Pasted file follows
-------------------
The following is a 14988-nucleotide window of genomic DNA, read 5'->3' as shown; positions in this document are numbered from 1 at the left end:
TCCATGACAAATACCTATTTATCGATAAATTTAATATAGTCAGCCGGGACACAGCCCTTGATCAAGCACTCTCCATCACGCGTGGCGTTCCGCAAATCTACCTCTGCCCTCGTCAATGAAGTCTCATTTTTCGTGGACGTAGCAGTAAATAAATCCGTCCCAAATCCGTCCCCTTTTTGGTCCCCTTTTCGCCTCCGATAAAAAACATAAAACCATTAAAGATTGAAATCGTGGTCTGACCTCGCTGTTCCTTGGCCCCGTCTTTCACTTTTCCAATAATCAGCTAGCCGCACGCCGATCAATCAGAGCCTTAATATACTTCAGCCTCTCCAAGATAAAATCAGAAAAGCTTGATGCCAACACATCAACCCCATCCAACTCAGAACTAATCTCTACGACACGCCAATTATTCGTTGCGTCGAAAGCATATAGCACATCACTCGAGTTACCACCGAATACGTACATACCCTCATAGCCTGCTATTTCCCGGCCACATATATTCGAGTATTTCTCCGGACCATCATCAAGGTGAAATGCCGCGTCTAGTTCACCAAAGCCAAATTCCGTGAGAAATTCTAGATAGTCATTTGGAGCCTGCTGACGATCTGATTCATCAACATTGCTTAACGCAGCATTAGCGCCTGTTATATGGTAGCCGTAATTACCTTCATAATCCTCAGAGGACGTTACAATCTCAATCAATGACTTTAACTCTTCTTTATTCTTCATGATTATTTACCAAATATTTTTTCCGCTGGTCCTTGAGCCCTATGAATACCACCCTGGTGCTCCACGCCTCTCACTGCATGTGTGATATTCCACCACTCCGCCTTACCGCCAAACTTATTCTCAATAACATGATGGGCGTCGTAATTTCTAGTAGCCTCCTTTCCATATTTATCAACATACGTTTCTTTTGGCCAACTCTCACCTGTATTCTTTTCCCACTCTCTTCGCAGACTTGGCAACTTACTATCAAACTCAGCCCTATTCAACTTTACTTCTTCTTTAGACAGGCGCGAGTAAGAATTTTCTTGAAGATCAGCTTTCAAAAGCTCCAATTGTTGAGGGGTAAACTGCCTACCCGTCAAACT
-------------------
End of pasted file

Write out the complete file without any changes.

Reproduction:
The following is a 14988-nucleotide window of genomic DNA, read 5'->3' as shown; positions in this document are numbered from 1 at the left end:
TCCATGACAAATACCTATTTATCGATAAATTTAATATAGTCAGCCGGGACACAGCCCTTGATCAAGCACTCTCCATCACGCGTGGCGTTCCGCAAATCTACCTCTGCCCTCGTCAATGAAGTCTCATTTTTCGTGGACGTAGCAGTAAATAAATCCGTCCCAAATCCGTCCCCTTTTTGGTCCCCTTTTCGCCTCCGATAAAAAACATAAAACCATTAAAGATTGAAATCGTGGTCTGACCTCGCTGTTCCTTGGCCCCGTCTTTCACTTTTCCAATAATCAGCTAGCCGCACGCCGATCAATCAGAGCCTTAATATACTTCAGCCTCTCCAAGATAAAATCAGAAAAGCTTGATGCCAACACATCAACCCCATCCAACTCAGAACTAATCTCTACGACACGCCAATTATTCGTTGCGTCGAAAGCATATAGCACATCACTCGAGTTACCACCGAATACGTACATACCCTCATAGCCTGCTATTTCCCGGCCACATATATTCGAGTATTTCTCCGGACCATCATCAAGGTGAAATGCCGCGTCTAGTTCACCAAAGCCAAATTCCGTGAGAAATTCTAGATAGTCATTTGGAGCCTGCTGACGATCTGATTCATCAACATTGCTTAACGCAGCATTAGCGCCTGTTATATGGTAGCCGTAATTACCTTCATAATCCTCAGAGGACGTTACAATCTCAATCAATGACTTTAACTCTTCTTTATTCTTCATGATTATTTACCAAATATTTTTTCCGCTGGTCCTTGAGCCCTATGAATACCACCCTGGTGCTCCACGCCTCTCACTGCATGTGTGATATTCCACCACTCCGCCTTACCGCCAAACTTATTCTCAATAACATGATGGGCGTCGTAATTTCTAGTAGCCTCCTTTCCATATTTATCAACATACGTTTCTTTTGGCCAACTCTCACCTGTATTCTTTTCCCACTCTCTTCGCAGACTTGGCAACTTACTATCAAACTCAGCCCTATTCAACTTTACTTCTTCTTTAGACAGGCGCGAGTAAGAATTTTCTTGAAGATCAGCTTTCAAAAGCTCCAATTGTTGAGGGGTAAACTGCCTACCCGTCAAACT